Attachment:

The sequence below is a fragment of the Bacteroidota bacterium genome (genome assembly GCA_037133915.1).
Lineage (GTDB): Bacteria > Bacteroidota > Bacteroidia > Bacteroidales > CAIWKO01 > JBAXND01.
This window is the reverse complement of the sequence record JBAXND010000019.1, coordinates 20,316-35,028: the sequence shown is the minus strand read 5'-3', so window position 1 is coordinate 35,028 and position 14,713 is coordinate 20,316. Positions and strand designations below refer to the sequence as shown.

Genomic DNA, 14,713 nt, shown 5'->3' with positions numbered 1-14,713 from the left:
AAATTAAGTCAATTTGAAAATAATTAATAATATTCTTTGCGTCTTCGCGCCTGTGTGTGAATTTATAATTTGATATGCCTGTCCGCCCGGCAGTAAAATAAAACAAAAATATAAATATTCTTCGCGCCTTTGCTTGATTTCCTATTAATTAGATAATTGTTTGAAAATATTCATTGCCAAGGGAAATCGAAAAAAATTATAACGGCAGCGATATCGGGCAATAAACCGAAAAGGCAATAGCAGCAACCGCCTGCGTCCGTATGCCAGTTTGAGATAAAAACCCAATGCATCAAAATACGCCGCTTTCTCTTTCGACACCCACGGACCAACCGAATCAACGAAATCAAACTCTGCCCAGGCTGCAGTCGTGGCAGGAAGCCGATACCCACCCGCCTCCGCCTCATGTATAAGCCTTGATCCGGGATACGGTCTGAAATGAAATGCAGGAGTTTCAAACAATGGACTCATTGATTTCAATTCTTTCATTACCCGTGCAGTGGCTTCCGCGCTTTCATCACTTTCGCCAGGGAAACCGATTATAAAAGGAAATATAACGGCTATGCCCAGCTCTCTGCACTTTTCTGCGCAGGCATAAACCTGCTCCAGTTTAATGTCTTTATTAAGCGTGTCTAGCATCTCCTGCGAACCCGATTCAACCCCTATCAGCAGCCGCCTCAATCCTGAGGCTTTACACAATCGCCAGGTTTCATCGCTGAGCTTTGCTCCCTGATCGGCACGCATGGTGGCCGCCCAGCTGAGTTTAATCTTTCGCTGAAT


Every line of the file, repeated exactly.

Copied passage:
The sequence below is a fragment of the Bacteroidota bacterium genome (genome assembly GCA_037133915.1).
Lineage (GTDB): Bacteria > Bacteroidota > Bacteroidia > Bacteroidales > CAIWKO01 > JBAXND01.
This window is the reverse complement of the sequence record JBAXND010000019.1, coordinates 20,316-35,028: the sequence shown is the minus strand read 5'-3', so window position 1 is coordinate 35,028 and position 14,713 is coordinate 20,316. Positions and strand designations below refer to the sequence as shown.

Genomic DNA, 14,713 nt, shown 5'->3' with positions numbered 1-14,713 from the left:
AAATTAAGTCAATTTGAAAATAATTAATAATATTCTTTGCGTCTTCGCGCCTGTGTGTGAATTTATAATTTGATATGCCTGTCCGCCCGGCAGTAAAATAAAACAAAAATATAAATATTCTTCGCGCCTTTGCTTGATTTCCTATTAATTAGATAATTGTTTGAAAATATTCATTGCCAAGGGAAATCGAAAAAAATTATAACGGCAGCGATATCGGGCAATAAACCGAAAAGGCAATAGCAGCAACCGCCTGCGTCCGTATGCCAGTTTGAGATAAAAACCCAATGCATCAAAATACGCCGCTTTCTCTTTCGACACCCACGGACCAACCGAATCAACGAAATCAAACTCTGCCCAGGCTGCAGTCGTGGCAGGAAGCCGATACCCACCCGCCTCCGCCTCATGTATAAGCCTTGATCCGGGATACGGTCTGAAATGAAATGCAGGAGTTTCAAACAATGGACTCATTGATTTCAATTCTTTCATTACCCGTGCAGTGGCTTCCGCGCTTTCATCACTTTCGCCAGGGAAACCGATTATAAAAGGAAATATAACGGCTATGCCCAGCTCTCTGCACTTTTCTGCGCAGGCATAAACCTGCTCCAGTTTAATGTCTTTATTAAGCGTGTCTAGCATCTCCTGCGAACCCGATTCAACCCCTATCAGCAGCCGCCTCAATCCTGAGGCTTTACACAATCGCCAGGTTTCATCGCTGAGCTTTGCTCCCTGATCGGCACGCATGGTGGCCGCCCAGCTGAGTTTAATCTTTCGCTGAAT